One must understand that God has always demanded that His people
be a holy people. God said in both the Old and New Testaments, "You shall be
holy, for I am holy" (Lev. 19:2; 1 Pet 1:16). The fact that God separated some
from the rest of the world for Himself indicates that demand, for God is the
essence of holiness. God's holy people in both testaments were always expected
them to maintain their holiness, or "set apart-ness," that God so richly
provided and desires them to continue therein of their own free will.
God's people are those who are chosen by Him. In the Old Testament, God's people were called the sons of Israel, or Israelites. They were chosen by God to fulfill the promise made to the Patriarch Abraham, "And in you all the families of the earth shall be blessed" (Gen. 12:3). Abraham's family line ended up slaves in Egypt only to be delivered out of bondage by God through Moses. After being led out and miraculously crossing the Red Sea they came to Mt. Sinai in the wilderness of Paran. It was here that Abraham's family, through his descendant Israel, came into what is commonly called the Mosaic covenant. They were given the Ten Commandments (Ex. 20), the "Book of the Covenant" (Ex 21-23) and the tabernacle plans (Ex. 25-30). The sons of Israel built the tabernacle with its utensils (Ex. 35-40) and ritual holiness began shortly afterward. The sons belonging to Moses' brother Aaron were set apart from the rest of the nation to be priests and consecrated or made holy, then God lit the fire on the bronze sacrificial altar that would never go out (Lev 8-9). God established His holy people and gave them laws to maintain holiness.
God's holiness originates with Him. It "describes the moral perfection and purity of God's nature. " God's people, in order that He may dwell in their presence, must be holy in the same way God is holy. Israel was not to do anything to jeopardize their own holiness or any object God sanctified. Sanctification describes the divine action that makes someone or thing holy. "I am the Lord, who makes you holy" (Lev. 20:8; 21:8, 15, 23; 22:9, 16, 32). Those who became unclean did various rituals ranging from waiting one day to offering a blood sacrifice. Those who intentionally became unholy or neglected to do the ceremony for their given condition were "cut off" (Num. 19:20-22). "A natural extension of the belief that God is holy is the idea that holiness means wholeness or perfection. To be holy is to be unblemished or unmarred. It is to experience life in all its fullness as God had originally intended it to be. On one level this is reflected in the divine requirements regarding both priests and sacrifices.. On another level, holiness is associated with perfect moral behavior.. To be holy is to live in a way that reflects the moral perfection of God; it is to live a life marked by love, purity and righteousness."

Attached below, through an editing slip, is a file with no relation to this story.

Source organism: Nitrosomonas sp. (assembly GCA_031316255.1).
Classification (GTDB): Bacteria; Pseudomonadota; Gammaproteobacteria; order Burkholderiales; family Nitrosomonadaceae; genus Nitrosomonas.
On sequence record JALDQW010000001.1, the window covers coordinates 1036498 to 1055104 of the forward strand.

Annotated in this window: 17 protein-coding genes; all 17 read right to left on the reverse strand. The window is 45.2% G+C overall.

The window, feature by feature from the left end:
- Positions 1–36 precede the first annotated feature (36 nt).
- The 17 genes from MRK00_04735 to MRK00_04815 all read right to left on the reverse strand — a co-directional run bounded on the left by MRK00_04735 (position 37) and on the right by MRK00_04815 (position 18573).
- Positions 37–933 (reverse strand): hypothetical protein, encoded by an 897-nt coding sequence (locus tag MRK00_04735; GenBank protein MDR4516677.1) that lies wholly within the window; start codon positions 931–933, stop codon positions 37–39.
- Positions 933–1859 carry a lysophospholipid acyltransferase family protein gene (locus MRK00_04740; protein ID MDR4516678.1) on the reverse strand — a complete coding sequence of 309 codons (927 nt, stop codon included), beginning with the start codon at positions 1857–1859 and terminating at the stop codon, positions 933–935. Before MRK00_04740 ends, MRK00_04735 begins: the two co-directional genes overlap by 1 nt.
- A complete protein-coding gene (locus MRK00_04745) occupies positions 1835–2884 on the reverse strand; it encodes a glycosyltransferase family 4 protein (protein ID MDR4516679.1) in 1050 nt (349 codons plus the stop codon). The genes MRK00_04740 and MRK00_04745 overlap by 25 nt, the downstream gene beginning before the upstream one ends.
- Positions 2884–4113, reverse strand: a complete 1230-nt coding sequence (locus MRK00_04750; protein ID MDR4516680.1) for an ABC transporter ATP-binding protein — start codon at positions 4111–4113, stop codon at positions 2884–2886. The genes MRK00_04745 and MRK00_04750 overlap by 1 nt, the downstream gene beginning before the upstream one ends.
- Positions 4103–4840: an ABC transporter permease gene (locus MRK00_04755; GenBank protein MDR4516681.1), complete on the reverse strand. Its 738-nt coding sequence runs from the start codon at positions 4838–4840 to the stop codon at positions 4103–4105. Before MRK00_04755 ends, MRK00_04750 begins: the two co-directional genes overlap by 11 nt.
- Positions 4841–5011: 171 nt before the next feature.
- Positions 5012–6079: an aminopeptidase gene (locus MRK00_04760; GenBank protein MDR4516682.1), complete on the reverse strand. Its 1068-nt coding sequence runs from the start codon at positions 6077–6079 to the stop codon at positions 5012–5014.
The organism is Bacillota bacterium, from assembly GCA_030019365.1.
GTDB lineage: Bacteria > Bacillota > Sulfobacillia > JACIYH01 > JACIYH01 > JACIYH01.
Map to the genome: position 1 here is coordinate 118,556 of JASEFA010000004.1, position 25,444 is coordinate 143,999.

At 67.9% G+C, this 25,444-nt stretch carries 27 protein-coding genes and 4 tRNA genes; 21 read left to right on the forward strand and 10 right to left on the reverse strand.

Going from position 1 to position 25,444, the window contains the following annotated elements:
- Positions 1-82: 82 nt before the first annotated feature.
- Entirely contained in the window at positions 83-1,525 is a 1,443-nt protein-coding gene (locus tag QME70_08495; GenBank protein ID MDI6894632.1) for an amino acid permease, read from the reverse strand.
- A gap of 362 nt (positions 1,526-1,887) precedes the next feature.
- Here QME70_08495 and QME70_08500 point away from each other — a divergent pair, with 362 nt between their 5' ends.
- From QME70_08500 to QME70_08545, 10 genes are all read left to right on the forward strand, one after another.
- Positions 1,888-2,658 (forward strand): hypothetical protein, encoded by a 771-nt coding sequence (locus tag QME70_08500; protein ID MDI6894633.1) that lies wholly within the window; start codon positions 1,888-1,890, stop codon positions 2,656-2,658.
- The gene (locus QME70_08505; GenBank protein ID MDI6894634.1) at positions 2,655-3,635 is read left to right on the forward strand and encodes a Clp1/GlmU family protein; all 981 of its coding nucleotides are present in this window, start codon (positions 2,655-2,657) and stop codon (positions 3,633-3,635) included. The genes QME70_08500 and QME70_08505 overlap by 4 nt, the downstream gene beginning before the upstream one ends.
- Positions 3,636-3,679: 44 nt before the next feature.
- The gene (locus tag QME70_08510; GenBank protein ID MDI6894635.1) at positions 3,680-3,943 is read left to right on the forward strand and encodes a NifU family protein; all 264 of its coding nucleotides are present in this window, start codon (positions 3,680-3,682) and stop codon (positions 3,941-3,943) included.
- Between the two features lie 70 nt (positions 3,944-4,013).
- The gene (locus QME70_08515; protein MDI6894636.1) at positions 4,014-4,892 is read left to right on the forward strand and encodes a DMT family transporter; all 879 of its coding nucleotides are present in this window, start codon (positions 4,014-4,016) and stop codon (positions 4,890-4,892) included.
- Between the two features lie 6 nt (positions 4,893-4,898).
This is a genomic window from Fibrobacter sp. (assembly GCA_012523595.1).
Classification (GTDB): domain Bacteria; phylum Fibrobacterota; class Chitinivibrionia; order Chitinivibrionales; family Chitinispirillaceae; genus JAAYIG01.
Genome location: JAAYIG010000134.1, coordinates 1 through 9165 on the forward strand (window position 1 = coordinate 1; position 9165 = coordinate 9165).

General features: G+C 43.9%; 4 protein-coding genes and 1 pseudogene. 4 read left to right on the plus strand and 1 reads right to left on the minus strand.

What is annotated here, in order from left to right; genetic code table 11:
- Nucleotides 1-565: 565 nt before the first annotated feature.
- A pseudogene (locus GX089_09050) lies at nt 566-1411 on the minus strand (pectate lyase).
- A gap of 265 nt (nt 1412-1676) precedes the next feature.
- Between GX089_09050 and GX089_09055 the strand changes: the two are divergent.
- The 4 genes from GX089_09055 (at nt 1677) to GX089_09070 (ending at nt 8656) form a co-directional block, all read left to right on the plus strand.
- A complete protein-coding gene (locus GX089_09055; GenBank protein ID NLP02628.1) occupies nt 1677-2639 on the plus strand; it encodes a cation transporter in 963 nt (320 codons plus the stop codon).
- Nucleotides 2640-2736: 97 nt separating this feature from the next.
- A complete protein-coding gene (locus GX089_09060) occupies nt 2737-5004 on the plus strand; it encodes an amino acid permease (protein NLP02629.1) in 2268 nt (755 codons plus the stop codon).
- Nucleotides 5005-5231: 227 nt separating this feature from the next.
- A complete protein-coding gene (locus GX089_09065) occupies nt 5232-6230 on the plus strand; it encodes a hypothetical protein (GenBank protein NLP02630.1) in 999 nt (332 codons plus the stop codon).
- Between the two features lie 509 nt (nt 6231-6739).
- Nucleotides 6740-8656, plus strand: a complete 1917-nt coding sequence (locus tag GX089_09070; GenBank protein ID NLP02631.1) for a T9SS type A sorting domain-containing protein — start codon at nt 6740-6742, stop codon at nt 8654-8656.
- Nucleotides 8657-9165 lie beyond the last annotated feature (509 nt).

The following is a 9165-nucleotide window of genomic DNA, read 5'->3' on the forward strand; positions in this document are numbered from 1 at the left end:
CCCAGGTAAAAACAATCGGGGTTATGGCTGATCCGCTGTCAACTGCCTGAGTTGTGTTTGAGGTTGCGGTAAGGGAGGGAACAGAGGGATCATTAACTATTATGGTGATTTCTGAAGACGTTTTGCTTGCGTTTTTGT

God's chosen people in the New Testament are in one sense made holy once for all by the atoning blood of Christ, and live by the same concept of holiness, only without the ritual of the Mosaic Covenant's tabernacle service. However, in the same way that Israel was to do nothing to jeopardize their holiness, Christians must maintain holiness by a constant dedication to conforming to the character of God. John the Apostle said, "But if we walk in the light, as He is in the light, we have fellowship with one another, and the blood of Jesus cleanses us from all sin" (1 Jn. 1:7). Paul more specifically said, "Since we have these promises, dear friends, let us purify ourselves from everything that contaminates the body and spirit, perfecting holiness out of reverence for God" (2 Cor. 7:1 cf. Jam. 4:8) and "present your members as slaves to righteousness, resulting in sanctification" (Rom. 6:19). Peter emphasize that holiness needs to be the ambition of every Christian when he quoted Leviticus 19:2, "You shall by holy, for I am holy" (1 Pet. 1:16).
Those who sense that holiness needs to be a big priority in life are right. Although Christians are set apart by God, there is still a process by which the concept of holiness is learned throughout the Christian walk (1 Thess. 5:23) and is yet to be completed. The good thing is that God loves and helps His children grow. It was the writer to the Hebrews who said that God "disciplines us for our good, that we may share His holiness" (Heb 12:10). Some of us may need a little paddling here and there to adjust our path, then there are others who are kind enough to lead us to the assisting paddle of the Lord. One thing is for sure, God is just with his paddle and it is for our own good. Where are we in regard to holiness? Where do we want to be? Where should we be? Let us seek His holiness and imitate it (Eph 5:1) become holier each day, together.
By Steve Quillian
From Expository Files 7.10; October 2000